We live in an age of extreme uncertainty – with Covid 19 our latest threat.
Worldwide we face the extremes of climate damage caused by our indiscriminate use and waste of energy. We needed to address this urgently. We need to address this urgently.
Over Christmas, Australians experienced, and the rest of the world saw, the effects of these extremes.
PBS News posted a news story called: Could Australia’s bushfire disaster alter the world’s conversation on climate change?
We were and are in shock. The loss of precious wildlife alone captured people’s imaginations, let alone the damage done to people, businesses, and buildings.
Maybe we weren’t in shock about climate damage per se, but it did start to help us see the urgency of our international problem regarding our very survival.
And now, Covid 19
Covid 19 has overtaken our shock about the bushfires. We did not have a chance to recover. Now, we are reeling.
Covid 19 is affecting so many of us personally and professionally. We face illness, lack of health services and resources, and even death. My parents are now in Aged Care Facilities, and I cannot visit them. People have lost jobs, and the uncertainty and grief is unfathomable.
That discomfort you are feeling is grief, says David Kessler to the Harvard Business Review. He says:
“This is a temporary state. It helps to say it. I worked for 10 years in the hospital system. I’ve been trained for situations like this. I’ve also studied the Spanish Flu. The precautions we’re taking are the right ones. History tells us that. This is survivable. We will survive. This is a time to overprotect but not overreact.
And, I believe we will find meaning in it.”
He is talking about the Corona virus – Covid 19. Our latest international catastrophe. More visible and apparently immediate than Climate Damage in its effects. But not likely to destroy the earth in the way that climate damage is already doing. As Kessler says, this is temporary.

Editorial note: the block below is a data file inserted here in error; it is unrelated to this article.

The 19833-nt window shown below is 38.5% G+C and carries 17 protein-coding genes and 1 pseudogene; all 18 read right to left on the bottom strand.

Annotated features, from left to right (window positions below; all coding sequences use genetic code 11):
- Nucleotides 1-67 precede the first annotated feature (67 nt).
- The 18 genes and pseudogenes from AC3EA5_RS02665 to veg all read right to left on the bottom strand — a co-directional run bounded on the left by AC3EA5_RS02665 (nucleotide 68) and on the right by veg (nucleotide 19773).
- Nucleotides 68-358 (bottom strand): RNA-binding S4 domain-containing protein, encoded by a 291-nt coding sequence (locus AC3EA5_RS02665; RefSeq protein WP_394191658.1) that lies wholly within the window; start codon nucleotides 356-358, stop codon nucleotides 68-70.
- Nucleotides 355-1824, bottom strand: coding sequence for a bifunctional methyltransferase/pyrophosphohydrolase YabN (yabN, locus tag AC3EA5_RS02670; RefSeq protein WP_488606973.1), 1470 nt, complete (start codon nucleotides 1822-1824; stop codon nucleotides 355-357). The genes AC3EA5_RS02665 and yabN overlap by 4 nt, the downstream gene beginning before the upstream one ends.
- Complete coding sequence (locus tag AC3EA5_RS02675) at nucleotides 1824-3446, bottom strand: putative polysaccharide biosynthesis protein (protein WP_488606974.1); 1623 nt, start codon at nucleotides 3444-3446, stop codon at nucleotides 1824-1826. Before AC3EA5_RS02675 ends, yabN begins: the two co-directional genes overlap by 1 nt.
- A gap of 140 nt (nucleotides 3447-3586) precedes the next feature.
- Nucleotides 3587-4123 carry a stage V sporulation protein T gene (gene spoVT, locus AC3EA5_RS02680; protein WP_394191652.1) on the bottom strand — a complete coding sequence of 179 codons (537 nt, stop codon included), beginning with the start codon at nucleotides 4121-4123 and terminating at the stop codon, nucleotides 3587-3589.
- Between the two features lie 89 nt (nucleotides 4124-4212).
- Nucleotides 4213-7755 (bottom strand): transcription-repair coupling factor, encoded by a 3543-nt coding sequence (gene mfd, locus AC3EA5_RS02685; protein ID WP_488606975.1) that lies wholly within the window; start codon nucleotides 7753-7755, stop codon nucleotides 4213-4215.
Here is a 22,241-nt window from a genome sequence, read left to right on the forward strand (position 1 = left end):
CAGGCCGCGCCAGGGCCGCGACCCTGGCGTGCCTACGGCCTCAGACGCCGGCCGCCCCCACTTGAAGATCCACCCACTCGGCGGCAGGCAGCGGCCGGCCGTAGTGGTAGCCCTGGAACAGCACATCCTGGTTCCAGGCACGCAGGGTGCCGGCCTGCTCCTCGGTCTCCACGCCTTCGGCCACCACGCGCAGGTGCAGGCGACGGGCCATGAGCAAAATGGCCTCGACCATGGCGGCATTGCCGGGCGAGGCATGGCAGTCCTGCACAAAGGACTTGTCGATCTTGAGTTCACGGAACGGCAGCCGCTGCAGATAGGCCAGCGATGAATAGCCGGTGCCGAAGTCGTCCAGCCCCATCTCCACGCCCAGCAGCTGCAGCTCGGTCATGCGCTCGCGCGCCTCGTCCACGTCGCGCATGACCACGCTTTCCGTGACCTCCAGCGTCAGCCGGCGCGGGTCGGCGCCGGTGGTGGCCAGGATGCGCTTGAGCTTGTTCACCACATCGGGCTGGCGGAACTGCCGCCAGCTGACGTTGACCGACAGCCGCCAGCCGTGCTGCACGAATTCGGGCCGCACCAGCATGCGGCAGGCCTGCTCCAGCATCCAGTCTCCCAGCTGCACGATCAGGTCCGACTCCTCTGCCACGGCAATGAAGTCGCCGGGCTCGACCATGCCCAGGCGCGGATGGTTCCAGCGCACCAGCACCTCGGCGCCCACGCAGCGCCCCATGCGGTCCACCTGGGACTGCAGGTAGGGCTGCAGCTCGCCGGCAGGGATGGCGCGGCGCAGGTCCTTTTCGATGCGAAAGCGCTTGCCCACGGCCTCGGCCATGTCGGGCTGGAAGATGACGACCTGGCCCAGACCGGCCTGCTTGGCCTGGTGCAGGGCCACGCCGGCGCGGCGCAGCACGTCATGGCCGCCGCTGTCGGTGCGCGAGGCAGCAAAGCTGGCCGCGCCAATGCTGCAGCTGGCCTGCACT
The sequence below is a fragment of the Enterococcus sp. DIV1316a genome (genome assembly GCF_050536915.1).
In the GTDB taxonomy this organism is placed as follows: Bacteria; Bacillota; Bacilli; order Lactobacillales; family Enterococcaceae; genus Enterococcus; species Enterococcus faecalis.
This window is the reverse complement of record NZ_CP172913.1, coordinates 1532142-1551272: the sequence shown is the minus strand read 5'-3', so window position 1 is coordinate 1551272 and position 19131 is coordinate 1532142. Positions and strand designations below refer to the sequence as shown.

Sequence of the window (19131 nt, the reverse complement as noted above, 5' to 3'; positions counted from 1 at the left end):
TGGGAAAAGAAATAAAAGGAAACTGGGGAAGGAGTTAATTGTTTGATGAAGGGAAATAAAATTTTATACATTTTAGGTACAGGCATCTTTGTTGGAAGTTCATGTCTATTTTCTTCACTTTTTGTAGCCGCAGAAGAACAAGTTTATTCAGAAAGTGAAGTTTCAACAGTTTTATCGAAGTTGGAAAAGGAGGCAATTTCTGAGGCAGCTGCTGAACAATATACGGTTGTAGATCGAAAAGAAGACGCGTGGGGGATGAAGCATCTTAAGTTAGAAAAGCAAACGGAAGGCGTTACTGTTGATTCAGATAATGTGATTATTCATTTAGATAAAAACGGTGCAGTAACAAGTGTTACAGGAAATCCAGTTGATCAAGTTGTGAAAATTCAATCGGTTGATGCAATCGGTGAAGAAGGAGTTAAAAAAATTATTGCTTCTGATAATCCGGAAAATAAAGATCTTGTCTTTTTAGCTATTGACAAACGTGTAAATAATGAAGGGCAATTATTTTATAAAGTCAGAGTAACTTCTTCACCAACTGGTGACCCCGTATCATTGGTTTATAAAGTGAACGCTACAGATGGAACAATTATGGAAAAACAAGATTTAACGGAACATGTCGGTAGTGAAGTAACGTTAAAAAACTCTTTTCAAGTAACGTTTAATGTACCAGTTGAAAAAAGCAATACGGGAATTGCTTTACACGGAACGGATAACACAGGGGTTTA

But Climate Damage is not temporary. It’s permanent, and getting worse.
Kessler goes on: “I do believe we find light in those times. Even now people are realizing they can connect through technology. They are not as remote as they thought. They are realizing they can use their phones for long conversations. They’re appreciating walks. I believe we will continue to find meaning now and when this is over.”
A role for Passive House?
I am continually amazed at the role that Passive House building design can play in solving our problems.
When we discuss climate change, we know that over 30% of the world’s carbon emissions are caused by our poorly designed buildings. These poor designs produce excessive energy demand, and waste energy. They increase our carbon emissions beyond what should be necessary.
Passive House buildings are part of our solution for a healthy environment in the future.
And when we look at climate extremes, and bushfire threats, there is also a role for passive house buildings. Passive house buildings protect the occupants from extremes in temperature, and because they are well sealed, they can be more resistant to bushfire attack. See our previous articles on this here: Can the Passive House Standard help Bushfire Resiliency? and Climate Damage and Bushfire Rebuilding
Covid 19 and Passive House
Most recently, in the face of the Covid 19 Pandemic, I can’t help but think about passive house. Passive house buildings control air infiltration. This way, indoor environments are cleaner. They do this by having an airtight, sealed envelope, and by having a properly designed ventilation system (as well as opening windows in domestic applications).
With the ventilation system, stale air is constantly leaving the building.
Surely that is better in a contaminated environment – like a hospital, or another building where people are sick – than a system which just recirculates stale air?
Worth thinking about in all our building designs!
And there’s more, only filtered air comes in from outside. Here’s a snapshot of our certified passive house built in a lovely country town – surrounded by fresh, unpolluted country air. No?
No. This town is next to a coal mine. The earth is full of coal dust. Have a look at the colour of what comes out of the filter.
Cleaner air, cleaner planet
In short, a passive house cleans the inside air continuously, and at the same time, cleans the “fresh” outside air on the way in.
So you might find that passive house buildings protect you. Cleaner air inside a passive house avoids and filters out both internal and external contaminants.
While saving energy.
And saving the planet.
I have faith that we can get through this and get back to a “new normal”. Life will not be the same for many of us. But people are clever and resilient. We can create new ways of engaging, working and being.
Our future still depends on our environment. Surely, protection of ourselves, and protection of our planet, are challenges that we can meet.